Back in August, the European Union (EU) Commission ruled after two years of in-depth investigation of Apple’s tax affairs in Ireland, that the company has to pay up to $14.5 billion in back taxes to the Irish government. Today, an interesting “inside story” of Apple’s gigantic EU tax bill has been published by Bloomberg, giving out details of “The Maxforce”, the EU team behind the investigation that spurred changes to international tax law.
The Maxforce team, which is led by a German attorney named Max Lienemeyer, has looked at the tax status of hundreds of companies across Europe since its launch in 2013, including a deal Starbucks had in the Netherlands and the Fiat Chrysler Automobiles’ agreement with Luxembourg, although Apple’s case in Ireland is its largest by far.
The team’s investigation on Apple’s tax practices in Ireland concluded that the country allowed the iPhone maker to create stateless entities that let it decide how much tax it pays. It also highlighted that when a unit called Apple Sales International recorded profits of about 16 billion euros from sales outside the U.S. in 2011, only 50 million euros were considered taxable in Ireland.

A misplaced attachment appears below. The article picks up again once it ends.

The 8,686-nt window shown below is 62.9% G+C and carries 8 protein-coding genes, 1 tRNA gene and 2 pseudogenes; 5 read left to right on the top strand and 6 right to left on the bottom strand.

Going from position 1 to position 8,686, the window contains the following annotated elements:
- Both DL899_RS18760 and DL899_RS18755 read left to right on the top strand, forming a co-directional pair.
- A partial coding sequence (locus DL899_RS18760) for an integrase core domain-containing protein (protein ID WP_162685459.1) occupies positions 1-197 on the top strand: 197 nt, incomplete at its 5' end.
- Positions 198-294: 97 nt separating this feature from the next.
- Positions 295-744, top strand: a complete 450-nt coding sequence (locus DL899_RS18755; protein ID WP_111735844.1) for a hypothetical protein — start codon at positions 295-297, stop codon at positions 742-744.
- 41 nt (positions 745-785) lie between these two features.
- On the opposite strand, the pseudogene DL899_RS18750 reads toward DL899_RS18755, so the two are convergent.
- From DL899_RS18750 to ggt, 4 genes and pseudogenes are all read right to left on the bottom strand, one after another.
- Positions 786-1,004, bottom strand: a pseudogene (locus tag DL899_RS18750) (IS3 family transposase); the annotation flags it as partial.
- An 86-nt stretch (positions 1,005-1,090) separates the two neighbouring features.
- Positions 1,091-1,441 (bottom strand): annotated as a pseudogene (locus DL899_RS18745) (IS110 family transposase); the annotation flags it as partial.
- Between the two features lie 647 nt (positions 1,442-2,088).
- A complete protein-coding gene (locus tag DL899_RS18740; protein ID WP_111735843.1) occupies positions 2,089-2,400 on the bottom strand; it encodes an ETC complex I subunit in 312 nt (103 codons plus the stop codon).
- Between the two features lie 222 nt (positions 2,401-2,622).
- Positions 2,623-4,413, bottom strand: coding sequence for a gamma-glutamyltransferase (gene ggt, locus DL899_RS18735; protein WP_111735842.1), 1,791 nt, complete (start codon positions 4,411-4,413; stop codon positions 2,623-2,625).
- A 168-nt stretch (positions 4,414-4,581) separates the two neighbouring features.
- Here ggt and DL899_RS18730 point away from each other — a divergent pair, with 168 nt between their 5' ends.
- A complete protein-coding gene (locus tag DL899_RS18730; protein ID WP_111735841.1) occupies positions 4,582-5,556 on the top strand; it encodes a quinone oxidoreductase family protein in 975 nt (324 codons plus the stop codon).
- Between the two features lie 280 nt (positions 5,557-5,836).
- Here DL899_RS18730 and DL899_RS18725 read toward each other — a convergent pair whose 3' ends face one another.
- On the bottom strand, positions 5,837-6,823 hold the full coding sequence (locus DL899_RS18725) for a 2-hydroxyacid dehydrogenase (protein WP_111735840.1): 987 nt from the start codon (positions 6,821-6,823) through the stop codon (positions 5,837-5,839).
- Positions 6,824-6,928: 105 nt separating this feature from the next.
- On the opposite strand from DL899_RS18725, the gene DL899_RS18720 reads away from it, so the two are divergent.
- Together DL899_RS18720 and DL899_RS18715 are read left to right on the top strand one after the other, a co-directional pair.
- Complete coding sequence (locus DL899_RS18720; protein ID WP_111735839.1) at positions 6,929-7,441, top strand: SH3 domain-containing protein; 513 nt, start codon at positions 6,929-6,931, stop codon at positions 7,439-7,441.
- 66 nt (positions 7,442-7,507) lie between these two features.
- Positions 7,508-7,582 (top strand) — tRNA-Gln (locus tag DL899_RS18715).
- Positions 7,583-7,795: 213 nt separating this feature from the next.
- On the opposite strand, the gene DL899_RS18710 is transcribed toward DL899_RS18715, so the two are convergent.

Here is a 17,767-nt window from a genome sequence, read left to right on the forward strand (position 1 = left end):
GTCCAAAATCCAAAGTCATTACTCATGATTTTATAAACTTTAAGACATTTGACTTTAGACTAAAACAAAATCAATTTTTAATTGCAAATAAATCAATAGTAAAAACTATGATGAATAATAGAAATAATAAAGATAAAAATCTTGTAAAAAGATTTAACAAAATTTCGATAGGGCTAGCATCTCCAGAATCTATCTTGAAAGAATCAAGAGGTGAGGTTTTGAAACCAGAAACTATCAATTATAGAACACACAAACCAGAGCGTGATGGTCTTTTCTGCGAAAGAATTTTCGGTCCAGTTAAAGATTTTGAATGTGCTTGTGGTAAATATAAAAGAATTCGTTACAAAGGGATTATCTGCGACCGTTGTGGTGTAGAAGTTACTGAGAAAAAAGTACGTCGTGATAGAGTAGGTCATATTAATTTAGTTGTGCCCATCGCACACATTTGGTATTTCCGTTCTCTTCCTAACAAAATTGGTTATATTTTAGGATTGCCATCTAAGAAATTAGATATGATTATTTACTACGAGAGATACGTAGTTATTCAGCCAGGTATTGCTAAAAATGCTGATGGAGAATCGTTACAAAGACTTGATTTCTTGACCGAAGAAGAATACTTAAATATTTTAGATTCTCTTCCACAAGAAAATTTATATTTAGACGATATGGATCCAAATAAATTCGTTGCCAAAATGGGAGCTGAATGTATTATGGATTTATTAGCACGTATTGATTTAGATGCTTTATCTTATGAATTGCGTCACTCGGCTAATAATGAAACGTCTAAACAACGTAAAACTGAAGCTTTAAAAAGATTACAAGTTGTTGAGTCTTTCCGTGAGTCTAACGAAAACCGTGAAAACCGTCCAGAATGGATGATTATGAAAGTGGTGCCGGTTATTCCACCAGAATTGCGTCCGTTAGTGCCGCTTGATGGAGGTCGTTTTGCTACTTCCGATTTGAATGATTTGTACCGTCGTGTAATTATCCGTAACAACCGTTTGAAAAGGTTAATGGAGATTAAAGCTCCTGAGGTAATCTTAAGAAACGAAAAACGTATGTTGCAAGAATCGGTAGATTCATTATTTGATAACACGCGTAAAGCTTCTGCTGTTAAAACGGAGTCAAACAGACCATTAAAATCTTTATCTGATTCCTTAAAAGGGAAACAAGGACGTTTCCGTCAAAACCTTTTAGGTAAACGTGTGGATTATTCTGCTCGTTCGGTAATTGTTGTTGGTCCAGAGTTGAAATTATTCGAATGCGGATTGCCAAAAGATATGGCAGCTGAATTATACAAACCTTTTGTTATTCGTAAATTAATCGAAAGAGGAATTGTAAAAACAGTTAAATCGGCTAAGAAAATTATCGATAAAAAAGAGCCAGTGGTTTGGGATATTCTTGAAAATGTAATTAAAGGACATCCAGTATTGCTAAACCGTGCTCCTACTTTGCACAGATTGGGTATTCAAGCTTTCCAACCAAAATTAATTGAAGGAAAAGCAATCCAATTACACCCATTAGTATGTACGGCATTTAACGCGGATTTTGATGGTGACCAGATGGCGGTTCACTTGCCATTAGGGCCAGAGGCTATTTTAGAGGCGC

In the coming weeks, the EU is expected to publish details of the Maxforce investigation. At about the same time, Apple will likely lodge its own appeal in the EU court. Though Apple will have to pay its tax bill within weeks, the money will be held in escrow, and the issue will probably take years to be resolved.
This story is based on interviews with dozens of officials from the EU, Ireland, and Apple, though most didn’t want to speak on the record discussing sensitive tax matters. A Maxforce representative declined to make Lienemeyer available for an interview.
To read more about how Lienemeyer assembled the Maxforce, check out the lengthy article at this link.